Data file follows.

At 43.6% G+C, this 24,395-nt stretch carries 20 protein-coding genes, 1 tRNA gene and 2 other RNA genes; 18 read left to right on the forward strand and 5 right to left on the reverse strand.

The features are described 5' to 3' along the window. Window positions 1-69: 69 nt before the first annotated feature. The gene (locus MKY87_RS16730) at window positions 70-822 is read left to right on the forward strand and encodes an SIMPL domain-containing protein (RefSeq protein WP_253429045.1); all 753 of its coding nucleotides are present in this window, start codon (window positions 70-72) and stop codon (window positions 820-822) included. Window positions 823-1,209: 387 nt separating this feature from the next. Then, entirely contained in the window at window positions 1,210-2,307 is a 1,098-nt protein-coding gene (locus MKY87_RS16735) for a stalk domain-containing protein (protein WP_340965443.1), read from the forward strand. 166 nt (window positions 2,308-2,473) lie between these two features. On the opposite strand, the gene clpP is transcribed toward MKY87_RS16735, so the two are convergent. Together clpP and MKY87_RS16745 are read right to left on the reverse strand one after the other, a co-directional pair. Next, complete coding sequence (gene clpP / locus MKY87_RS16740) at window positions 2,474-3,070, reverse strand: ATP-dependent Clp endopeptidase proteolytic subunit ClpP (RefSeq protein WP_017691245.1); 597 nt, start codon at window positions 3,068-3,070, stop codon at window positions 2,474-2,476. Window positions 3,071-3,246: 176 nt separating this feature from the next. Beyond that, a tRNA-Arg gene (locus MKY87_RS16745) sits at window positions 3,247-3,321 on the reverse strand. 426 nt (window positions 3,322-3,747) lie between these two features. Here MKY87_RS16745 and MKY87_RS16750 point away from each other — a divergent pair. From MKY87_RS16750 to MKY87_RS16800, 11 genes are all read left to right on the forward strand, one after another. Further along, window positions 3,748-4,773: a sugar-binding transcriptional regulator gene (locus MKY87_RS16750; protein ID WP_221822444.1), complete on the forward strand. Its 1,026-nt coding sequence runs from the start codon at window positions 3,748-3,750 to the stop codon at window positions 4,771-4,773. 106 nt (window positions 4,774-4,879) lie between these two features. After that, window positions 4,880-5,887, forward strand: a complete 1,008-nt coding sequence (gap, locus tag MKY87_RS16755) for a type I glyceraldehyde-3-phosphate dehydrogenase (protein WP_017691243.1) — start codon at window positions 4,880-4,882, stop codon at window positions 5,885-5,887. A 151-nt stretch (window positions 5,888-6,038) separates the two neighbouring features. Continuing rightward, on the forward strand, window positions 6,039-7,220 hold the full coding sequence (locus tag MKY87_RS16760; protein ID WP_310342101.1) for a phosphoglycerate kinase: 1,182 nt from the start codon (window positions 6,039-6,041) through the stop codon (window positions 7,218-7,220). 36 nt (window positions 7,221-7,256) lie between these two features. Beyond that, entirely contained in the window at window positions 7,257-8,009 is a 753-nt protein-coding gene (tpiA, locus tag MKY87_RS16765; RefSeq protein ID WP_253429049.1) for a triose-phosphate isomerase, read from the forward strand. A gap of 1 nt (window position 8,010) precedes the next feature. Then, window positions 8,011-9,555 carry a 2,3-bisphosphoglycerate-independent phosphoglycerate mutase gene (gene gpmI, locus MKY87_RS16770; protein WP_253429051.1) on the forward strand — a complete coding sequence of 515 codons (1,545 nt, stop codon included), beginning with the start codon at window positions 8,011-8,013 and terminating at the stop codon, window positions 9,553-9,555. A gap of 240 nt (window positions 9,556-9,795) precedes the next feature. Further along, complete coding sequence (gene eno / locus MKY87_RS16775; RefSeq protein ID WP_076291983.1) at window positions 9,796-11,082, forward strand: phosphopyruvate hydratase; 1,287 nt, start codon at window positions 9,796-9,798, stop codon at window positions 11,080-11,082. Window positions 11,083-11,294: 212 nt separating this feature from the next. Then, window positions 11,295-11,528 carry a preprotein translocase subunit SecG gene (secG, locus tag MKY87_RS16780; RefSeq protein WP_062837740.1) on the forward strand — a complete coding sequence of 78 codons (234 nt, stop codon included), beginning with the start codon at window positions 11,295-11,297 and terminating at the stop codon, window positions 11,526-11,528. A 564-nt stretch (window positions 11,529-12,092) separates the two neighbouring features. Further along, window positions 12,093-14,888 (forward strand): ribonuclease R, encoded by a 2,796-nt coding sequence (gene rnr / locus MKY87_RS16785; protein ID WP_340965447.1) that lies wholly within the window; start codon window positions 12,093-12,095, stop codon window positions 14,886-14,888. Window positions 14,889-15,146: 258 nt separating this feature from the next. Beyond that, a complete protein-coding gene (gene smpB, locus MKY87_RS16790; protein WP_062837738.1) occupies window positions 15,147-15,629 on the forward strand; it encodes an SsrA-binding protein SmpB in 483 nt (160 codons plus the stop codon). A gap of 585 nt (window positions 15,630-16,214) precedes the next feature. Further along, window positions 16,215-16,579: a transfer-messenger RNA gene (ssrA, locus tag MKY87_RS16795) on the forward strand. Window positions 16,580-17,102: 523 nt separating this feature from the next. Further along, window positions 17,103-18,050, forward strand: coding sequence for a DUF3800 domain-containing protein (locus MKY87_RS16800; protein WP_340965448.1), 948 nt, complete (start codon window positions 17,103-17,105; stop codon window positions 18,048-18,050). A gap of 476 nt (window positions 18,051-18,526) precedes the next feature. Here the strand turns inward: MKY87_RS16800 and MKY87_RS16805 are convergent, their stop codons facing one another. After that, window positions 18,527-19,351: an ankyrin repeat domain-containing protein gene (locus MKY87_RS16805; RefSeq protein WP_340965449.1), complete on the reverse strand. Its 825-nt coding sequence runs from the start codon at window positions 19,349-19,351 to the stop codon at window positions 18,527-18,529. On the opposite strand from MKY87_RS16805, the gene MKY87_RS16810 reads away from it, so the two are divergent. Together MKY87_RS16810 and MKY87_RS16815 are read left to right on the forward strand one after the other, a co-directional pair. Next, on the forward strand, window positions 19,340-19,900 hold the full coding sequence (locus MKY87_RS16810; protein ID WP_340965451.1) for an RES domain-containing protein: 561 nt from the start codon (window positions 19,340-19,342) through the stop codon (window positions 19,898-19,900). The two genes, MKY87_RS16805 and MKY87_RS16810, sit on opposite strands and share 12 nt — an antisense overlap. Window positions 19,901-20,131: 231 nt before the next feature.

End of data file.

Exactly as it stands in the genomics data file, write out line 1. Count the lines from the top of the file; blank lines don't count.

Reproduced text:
At 43.6% G+C, this 24,395-nt stretch carries 20 protein-coding genes, 1 tRNA gene and 2 other RNA genes; 18 read left to right on the forward strand and 5 right to left on the reverse strand.